The Four Phases
The life of a software system can be represented as a series of cycles. A cycle ends with the release of a version of the system to customers.
Within the Unified Process, each cycle contains four phases. A phase is simply the span of time between two major milestones, points at which managers make important decisions about whether to proceed with development and, if so, what's required concerning project scope, budget, and schedule.
Figure 1-1: Phases and Major Milestones
Figure 1-1 shows the phases and major milestones of the Unified Process. In it, you can see that each phase contains one or more iterations. We'll explore the concept of iterations in the section "Iterations and Increments" later in this chapter.
The following subsections describe the key aspects of each of these phases.
The primary goal of the Inception phase is to establish the case for the viability of the proposed system.
The tasks that a project team performs during Inception include the following:
Defining the scope of the system (that is, what's in and what's out)
Outlining a candidate architecture, which is made up of initial versions of six different models
Identifying critical risks and determining when and how the project will address them
Starting to make the business case that the project is worth doing, based on initial estimates of cost, effort, schedule, and product quality
The concept of candidate architecture is discussed in the section "Architecture-Centric" later in this chapter. The six models are covered in the next major section of this chapter, "The Five Workflows."
The major milestone associated with the Inception phase is called Life-Cycle Objectives. The indications that the project has reached this milestone include the following:
The major stakeholders agree on the scope of the proposed system.
The candidate architecture clearly addresses a set of critical high-level requirements.
The business case for the project is strong enough to justify a green light for continued development.
Chapter 7 describes the details of the Inception phase.
The primary goal of the Elaboration phase is to establish the ability to build the new system given the financial constraints, schedule constraints, and other kinds of constraints that the development project faces.
The tasks that a project team performs during Elaboration include the following:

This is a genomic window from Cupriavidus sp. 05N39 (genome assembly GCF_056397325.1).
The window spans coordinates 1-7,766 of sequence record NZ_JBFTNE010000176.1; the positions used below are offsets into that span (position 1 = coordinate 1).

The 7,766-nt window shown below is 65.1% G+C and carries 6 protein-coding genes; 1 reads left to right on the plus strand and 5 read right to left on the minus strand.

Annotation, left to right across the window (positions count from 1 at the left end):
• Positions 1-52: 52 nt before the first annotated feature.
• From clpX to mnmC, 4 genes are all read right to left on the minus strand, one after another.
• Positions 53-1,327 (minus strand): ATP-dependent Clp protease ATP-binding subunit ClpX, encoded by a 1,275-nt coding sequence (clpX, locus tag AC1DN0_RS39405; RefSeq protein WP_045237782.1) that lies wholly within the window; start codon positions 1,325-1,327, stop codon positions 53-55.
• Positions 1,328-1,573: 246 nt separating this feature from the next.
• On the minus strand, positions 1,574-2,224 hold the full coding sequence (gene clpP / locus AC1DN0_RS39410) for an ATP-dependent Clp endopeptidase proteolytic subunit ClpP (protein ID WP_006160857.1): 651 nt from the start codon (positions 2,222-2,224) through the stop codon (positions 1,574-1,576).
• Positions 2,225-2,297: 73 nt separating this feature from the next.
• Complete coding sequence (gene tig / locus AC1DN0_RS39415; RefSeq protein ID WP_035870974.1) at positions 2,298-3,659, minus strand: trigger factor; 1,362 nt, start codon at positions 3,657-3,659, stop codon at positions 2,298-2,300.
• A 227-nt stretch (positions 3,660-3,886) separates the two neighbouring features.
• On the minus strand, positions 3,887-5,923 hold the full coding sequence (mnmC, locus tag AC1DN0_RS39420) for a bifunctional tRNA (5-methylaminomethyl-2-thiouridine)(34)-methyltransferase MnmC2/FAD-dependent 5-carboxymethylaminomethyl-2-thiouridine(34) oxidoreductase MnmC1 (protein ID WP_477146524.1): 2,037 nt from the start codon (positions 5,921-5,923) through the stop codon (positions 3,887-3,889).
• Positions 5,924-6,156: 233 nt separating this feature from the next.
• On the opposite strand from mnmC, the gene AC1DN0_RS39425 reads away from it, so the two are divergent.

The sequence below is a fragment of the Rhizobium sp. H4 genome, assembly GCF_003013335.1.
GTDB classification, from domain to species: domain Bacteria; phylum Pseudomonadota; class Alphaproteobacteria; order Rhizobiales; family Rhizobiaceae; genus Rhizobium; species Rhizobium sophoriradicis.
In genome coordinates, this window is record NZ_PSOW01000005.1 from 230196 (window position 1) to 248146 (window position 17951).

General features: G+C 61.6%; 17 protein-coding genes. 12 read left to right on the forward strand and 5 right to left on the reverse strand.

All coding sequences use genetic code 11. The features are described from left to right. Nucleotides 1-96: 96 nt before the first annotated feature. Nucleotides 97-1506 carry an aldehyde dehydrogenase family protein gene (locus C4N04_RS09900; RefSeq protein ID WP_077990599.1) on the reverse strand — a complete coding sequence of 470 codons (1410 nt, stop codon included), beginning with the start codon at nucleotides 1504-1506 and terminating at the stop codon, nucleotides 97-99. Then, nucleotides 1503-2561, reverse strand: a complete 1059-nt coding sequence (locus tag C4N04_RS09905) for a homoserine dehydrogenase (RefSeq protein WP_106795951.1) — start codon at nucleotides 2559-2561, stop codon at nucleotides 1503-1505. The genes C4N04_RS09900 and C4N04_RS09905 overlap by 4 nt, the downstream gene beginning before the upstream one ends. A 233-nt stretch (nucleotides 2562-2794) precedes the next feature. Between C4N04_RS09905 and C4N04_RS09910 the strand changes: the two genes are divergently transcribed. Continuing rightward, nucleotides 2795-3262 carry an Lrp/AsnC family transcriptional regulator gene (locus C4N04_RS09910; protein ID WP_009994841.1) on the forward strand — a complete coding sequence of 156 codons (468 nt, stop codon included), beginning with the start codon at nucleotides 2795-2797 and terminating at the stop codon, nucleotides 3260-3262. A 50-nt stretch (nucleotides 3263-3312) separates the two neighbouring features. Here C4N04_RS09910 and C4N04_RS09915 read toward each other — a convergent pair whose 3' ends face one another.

Capturing a healthy majority of the remaining functional requirements
Expanding the candidate architecture into a full architectural baseline, which is an internal release of the system focused on describing the architecture
Addressing significant risks on an ongoing basis
Finalizing the business case for the project and preparing a project plan that contains sufficient detail to guide the next phase of the project (Construction)
The architectural baseline contains expanded versions of the six models initialized during the Inception phase.
The major milestone associated with the Elaboration phase is called Life-Cycle Architecture. The indications that the project has reached this milestone include the following:
Most of the functional requirements for the new system have been captured in the use case model.
The architectural baseline is a small, skinny system that will serve as a solid foundation for ongoing development.
The business case has received a green light, and the project team has an initial project plan that describes how the Construction phase will proceed.
The use case model is described in the upcoming section "The Five Workflows." Risks are discussed in the section "Iterations and Increments" later in this chapter.
Chapter 8 describes the details of the Elaboration phase.
The primary goal of the Construction phase is to build a system capable of operating successfully in beta customer environments.
During Construction, the project team performs tasks that involve building the system iteratively and incrementally (see "Iterations and Increments" later in this chapter), making sure that the viability of the system is always evident in executable form.
The major milestone associated with the Construction phase is called Initial Operational Capability. The project has reached this milestone if a set of beta customers has a more or less fully operational system in their hands.
Chapter 9 describes the details of the Construction phase.
The primary goal of the Transition phase is to roll out the fully functional system to customers.
During Transition, the project team focuses on correcting defects and modifying the system to correct previously unidentified problems.
The major milestone associated with the Transition phase is called Product Release.
Chapter 10 describes the details of the Transition phase.